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A year ago in this space, I introduced the world’s three most promising new young leaders. All three seemed to be dynamic visionaries, deeply conscious of the magnitude of today’s global challenges. Now, after another year in office, how are they doing?

Wonderfully well. They have gone from being the “three most promising” to the three best. Americans rarely hear about them, but they have become models of national leadership. If other presidents and prime ministers would take lessons from them, the world would be a better place.

Each of the three has faced shocking upheaval, but all have responded the way national leaders should. They treat every citizen with respect, focus relentlessly on their country’s long-term future, and recognize that our times require radically new ideas and bold politicians to embody them. The sheen on new leaders often fades quickly, but these three continue to inspire. They contradict the view that the world is becoming irretrievably worse and no one is fighting back.

Turmoil has shaken all three of the politicians I placed on my best-new-leaders list a year ago. Prime Minister Jacinda Ardern and all New Zealanders were stunned by a terror attack on two mosques in which a gunman killed 51 people. In Ethiopia, Prime Minister Abiy Ahmed wept at the funeral of his assassinated army chief of staff. President Carlos Alvarado of Costa Rica, which has a long history of social peace, faced a once-in-a-generation explosion of protest. Despite these setbacks, though, all three leaders have kept to the path of farsighted leadership.

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Following the mosque shootings in New Zealand, Prime Minister Ardern proposed a ban on most semiautomatic rifles and pushed the law through Parliament in three weeks. But without attracting much notice outside her own country, she has done something more intriguing than controlling firearms. She shaped her first budget around the startling motion that the “well-being” of citizens is more important than economic growth.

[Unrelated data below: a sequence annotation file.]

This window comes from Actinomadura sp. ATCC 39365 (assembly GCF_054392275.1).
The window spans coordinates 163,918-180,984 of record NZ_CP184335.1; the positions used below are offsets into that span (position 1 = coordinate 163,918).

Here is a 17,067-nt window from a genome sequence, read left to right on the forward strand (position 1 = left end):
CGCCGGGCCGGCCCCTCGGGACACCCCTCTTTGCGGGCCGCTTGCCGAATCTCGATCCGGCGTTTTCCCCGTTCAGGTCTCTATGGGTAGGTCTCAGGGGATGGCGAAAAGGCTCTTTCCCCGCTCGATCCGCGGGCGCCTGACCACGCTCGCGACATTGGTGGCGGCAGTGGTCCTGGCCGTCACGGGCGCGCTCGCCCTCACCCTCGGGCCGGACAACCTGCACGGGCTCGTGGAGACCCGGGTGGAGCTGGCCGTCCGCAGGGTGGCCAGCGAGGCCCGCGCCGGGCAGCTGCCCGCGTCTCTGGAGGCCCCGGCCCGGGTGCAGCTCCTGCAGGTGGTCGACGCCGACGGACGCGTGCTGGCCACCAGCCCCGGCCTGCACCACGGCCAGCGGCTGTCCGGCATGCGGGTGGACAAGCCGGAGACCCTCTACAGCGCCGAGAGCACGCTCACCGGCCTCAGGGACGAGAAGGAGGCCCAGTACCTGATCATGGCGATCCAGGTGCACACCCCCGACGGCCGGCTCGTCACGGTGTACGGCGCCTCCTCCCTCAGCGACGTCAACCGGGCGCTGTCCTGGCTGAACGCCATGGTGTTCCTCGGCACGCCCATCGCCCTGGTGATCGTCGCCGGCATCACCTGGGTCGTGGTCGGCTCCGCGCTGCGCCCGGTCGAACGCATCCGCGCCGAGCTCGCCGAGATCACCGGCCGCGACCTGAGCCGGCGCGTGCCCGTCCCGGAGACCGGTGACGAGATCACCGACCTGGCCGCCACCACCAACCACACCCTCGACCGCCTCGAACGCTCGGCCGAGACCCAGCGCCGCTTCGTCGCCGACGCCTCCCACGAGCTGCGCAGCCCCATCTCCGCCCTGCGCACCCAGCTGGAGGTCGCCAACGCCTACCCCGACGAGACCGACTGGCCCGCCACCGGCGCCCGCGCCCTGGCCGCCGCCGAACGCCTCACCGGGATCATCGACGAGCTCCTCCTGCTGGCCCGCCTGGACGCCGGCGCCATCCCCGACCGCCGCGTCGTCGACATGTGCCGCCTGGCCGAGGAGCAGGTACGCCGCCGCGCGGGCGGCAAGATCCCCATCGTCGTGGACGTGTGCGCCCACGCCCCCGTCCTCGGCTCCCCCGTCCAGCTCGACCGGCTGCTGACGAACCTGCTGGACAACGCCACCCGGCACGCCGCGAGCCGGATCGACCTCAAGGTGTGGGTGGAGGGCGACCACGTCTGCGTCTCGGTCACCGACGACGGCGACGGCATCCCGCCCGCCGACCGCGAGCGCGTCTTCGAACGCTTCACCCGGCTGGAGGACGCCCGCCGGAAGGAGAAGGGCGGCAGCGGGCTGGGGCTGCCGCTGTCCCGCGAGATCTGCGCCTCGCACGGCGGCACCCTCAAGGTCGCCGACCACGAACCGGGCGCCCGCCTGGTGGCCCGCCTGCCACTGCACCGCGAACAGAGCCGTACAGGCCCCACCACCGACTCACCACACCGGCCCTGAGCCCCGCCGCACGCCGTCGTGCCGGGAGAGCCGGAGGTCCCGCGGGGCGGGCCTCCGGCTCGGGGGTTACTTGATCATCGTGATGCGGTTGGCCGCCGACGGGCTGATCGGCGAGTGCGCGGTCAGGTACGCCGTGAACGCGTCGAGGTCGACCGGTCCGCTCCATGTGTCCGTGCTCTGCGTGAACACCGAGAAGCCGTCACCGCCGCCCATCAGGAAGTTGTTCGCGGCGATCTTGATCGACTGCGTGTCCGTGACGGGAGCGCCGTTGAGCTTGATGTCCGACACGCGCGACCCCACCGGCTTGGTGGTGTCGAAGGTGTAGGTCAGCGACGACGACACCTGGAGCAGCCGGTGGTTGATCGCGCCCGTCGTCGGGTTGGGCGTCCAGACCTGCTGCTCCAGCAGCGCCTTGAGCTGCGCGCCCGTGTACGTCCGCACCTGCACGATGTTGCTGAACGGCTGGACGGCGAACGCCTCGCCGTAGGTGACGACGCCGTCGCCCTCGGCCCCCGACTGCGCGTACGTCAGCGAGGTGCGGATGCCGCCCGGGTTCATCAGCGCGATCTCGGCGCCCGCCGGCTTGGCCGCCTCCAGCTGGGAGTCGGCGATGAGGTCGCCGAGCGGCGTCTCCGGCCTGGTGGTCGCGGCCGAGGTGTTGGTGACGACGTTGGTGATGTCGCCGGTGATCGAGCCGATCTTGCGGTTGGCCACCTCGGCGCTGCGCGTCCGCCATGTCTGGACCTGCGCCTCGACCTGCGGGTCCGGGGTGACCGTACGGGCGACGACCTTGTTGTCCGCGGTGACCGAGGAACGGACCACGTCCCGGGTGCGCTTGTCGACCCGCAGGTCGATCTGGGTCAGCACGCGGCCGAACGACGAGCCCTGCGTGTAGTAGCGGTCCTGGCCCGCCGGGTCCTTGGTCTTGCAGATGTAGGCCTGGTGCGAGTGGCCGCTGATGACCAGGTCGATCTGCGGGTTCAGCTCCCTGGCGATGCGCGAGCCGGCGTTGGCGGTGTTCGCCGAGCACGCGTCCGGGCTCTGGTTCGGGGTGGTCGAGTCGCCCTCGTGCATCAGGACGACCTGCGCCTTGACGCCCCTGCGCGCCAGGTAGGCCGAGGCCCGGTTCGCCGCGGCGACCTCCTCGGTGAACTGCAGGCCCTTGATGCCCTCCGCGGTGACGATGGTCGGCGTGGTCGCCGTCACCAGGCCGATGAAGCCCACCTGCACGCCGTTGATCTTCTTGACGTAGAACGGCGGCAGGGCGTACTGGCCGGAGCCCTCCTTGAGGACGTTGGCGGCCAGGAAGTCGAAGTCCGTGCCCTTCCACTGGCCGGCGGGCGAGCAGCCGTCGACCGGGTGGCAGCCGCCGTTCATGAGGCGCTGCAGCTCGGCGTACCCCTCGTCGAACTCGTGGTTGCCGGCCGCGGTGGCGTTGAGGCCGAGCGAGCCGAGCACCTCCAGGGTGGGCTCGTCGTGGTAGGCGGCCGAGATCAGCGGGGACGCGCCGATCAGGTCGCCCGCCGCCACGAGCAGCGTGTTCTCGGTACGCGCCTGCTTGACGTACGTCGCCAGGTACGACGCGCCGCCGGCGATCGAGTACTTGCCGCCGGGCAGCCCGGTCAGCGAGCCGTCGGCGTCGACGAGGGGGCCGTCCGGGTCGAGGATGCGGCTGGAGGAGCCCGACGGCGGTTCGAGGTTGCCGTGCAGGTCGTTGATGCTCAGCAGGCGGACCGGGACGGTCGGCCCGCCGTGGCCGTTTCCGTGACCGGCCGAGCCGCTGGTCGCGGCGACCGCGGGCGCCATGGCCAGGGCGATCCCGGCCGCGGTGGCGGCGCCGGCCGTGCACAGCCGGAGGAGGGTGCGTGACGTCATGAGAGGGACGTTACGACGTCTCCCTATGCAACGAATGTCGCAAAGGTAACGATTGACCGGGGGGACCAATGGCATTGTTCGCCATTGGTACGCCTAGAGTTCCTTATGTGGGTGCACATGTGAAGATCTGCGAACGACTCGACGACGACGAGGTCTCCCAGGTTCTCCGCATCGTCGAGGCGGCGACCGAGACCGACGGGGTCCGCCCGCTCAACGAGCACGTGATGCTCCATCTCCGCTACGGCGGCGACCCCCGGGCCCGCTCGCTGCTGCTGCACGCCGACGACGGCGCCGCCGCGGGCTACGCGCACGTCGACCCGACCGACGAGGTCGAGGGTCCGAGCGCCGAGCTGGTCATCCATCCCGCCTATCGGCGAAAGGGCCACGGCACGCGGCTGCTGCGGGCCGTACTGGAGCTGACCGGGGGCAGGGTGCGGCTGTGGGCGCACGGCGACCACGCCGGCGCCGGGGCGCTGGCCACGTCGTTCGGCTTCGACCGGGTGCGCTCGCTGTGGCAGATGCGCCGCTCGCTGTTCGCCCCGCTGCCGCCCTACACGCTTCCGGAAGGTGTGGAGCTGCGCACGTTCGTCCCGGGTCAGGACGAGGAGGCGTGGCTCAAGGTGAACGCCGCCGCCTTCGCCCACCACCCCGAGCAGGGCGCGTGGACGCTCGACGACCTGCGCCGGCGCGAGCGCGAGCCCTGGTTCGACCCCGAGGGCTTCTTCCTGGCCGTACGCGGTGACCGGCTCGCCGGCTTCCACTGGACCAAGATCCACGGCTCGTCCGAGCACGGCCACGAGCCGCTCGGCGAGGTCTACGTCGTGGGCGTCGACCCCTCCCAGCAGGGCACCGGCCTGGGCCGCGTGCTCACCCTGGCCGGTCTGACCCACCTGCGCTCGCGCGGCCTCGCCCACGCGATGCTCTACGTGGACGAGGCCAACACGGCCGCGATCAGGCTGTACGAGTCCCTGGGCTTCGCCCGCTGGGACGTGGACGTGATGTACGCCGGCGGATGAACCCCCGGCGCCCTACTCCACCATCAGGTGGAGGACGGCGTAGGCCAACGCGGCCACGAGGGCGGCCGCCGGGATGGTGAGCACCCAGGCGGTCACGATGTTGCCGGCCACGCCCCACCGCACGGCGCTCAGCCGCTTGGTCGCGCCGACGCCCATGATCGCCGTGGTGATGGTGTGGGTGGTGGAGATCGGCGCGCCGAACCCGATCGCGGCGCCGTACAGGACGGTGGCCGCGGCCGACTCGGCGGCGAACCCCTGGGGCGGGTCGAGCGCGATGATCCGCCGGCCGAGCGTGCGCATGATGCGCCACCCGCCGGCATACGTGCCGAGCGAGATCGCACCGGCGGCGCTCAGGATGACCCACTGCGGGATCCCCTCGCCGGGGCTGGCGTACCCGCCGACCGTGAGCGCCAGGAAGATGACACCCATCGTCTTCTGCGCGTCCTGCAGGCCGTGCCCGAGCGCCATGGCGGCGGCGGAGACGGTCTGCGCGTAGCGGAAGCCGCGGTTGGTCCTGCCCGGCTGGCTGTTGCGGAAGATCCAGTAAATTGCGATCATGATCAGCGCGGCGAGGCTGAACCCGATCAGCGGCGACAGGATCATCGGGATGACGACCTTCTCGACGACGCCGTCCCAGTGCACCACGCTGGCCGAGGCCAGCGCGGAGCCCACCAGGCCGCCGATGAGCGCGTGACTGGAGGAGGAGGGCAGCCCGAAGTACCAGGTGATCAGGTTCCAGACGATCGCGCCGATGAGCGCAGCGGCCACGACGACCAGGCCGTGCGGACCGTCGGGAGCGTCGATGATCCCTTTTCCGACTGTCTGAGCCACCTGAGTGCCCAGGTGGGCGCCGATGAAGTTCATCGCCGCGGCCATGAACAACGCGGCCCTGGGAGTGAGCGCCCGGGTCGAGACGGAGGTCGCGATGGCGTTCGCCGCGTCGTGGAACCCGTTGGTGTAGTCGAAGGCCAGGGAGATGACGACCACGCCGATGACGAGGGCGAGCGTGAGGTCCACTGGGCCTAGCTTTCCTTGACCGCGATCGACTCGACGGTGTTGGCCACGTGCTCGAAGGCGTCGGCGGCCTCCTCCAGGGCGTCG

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Ardern’s first “well-being budget” lists her five priorities: transitioning to a sustainable low-emission economy; fighting child poverty; promoting digital innovation; increasing opportunities for indigenous people; and investing in mental health. “How are our people faring?” she asked in presenting the budget. “How is their overall well-being and mental health? How is our environment doing? These are the measures that will give us a true measure of our success.”

President Alvarado of Costa Rica has unveiled a plan that would end all use of carbon-based fuels by 2050. His wife, the architect and urban planner Claudia Dobles, who is overseeing the plan, recently presented a blueprint for a new national transit system based around electric taxis, buses, and an electric train that would be the country’s “spinal cord.” Fortune Magazine recently placed Dobles at No. 15 on its list of the world’s 50 greatest leaders; her husband didn’t make the list, though Prime Minister Ardern came in at No. 2, just below Bill and Melinda Gates.